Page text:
Got Raised Bed Gardening Questions?


Did I miss anything? Do you have any additional questions about raised bed gardening?

Well, the solution is simple. Leave a comment and let me know!

I’m always looking to expand the site and will definitely do my best to answer your question. This will also help me improve my site and have even more information available for everyone.

{ 17 comments… read them below or add one }

karen May 12, 2012 at 6:47 pm

I have a raised bed garden that is about 4×8 – last year, I could Not get even lettuce to sprout.. this year, I added compost, planted early and the weather is hot and gorgeous.. still no sprouting.. lettuce, carrots, kale.. now I see lots and lots of little small ants going here and there.. assuming this is the problem? what to do.. do they eat seeds? should I remove the dirt, use an organic, home recipe for getting rid of ants.. are they even the problem?


Carole May 14, 2012 at 10:00 am

I have severe Rheumatoid Arthrits and LOVE to garden, my better half was kind enough to build me raised beds so I can continue my passion. However, they are 24’x24″x24″, I do not want to order 14 yrds of topsoil to fill these things and cannot come up with an inexpensive “filler” to take up at least a foot of the space. Any ideas???


John Sedlak May 14, 2012 at 5:54 pm

We have five raised bed vegetable gardens. The question is: to till or not to till? I’ve heard pros and cons. What is your oppinion?


lars May 21, 2012 at 3:23 pm


I use the Square Foot Gardening soil recipe in my raised bed garden. I don’t typically till. Although if the bed has settled and I add more of the mix (vermiculite/peat/compost), it requires either premixing, or mixing in to the existing soil. So I wouldn’t be strongly for or against.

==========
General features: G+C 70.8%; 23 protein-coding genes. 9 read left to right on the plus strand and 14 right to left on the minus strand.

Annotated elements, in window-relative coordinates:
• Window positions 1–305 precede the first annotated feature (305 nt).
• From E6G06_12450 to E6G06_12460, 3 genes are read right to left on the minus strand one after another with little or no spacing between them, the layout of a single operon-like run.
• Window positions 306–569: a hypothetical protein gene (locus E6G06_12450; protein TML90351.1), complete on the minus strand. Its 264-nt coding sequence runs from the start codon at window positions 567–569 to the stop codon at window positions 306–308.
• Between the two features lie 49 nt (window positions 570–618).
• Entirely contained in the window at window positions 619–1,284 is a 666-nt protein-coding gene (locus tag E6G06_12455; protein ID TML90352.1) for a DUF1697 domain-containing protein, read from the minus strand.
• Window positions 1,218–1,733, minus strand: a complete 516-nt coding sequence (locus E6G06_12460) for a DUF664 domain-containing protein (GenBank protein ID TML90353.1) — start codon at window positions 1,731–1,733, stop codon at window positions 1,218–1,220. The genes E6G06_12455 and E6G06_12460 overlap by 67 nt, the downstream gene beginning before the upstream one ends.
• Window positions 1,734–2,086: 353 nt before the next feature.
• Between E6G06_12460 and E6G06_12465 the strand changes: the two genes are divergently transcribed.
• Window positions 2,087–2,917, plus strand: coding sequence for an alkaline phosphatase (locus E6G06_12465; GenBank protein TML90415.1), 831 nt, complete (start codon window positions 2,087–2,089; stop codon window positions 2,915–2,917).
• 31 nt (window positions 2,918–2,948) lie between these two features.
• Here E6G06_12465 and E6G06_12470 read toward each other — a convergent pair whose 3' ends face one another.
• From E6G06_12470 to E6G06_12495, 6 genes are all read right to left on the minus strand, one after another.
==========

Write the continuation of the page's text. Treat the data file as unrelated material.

Dick May 21, 2012 at 3:09 pm

I’ve just built several raised bed frames, but have not put in any soil yet. Should I cover the ground in the frame with a plastic barrier before putting in the soil? Should I drill drain holes at the base of the frames to allow excess water to drain out?


lars May 21, 2012 at 3:25 pm


Use landscaping fabric, which is porous, but blocks weeds. You can also use layers of wet newspaper or wet cardboard, which will typically last long enough to prevent any weeds from growing through. I wouldn’t use plastic.


vivian May 22, 2012 at 1:31 pm

I would like to build a raised bed garden on the south side of my house but my husband is worried about having it against the foundation. He’s worried it won’t drain and will keep water against our foundation. Is this a concern?


lars April 24, 2013 at 10:53 am


It depends. If constructed properly with landscaping fabric or some kind of porous weed blocker underneath, it shouldn’t make a difference. I suppose the fact that you are watering that spot next to your foundation and not the rest of the foundation could theoretically make a difference, but I personally wouldn’t worry about it.


Toni VanGorder February 17, 2013 at 12:04 pm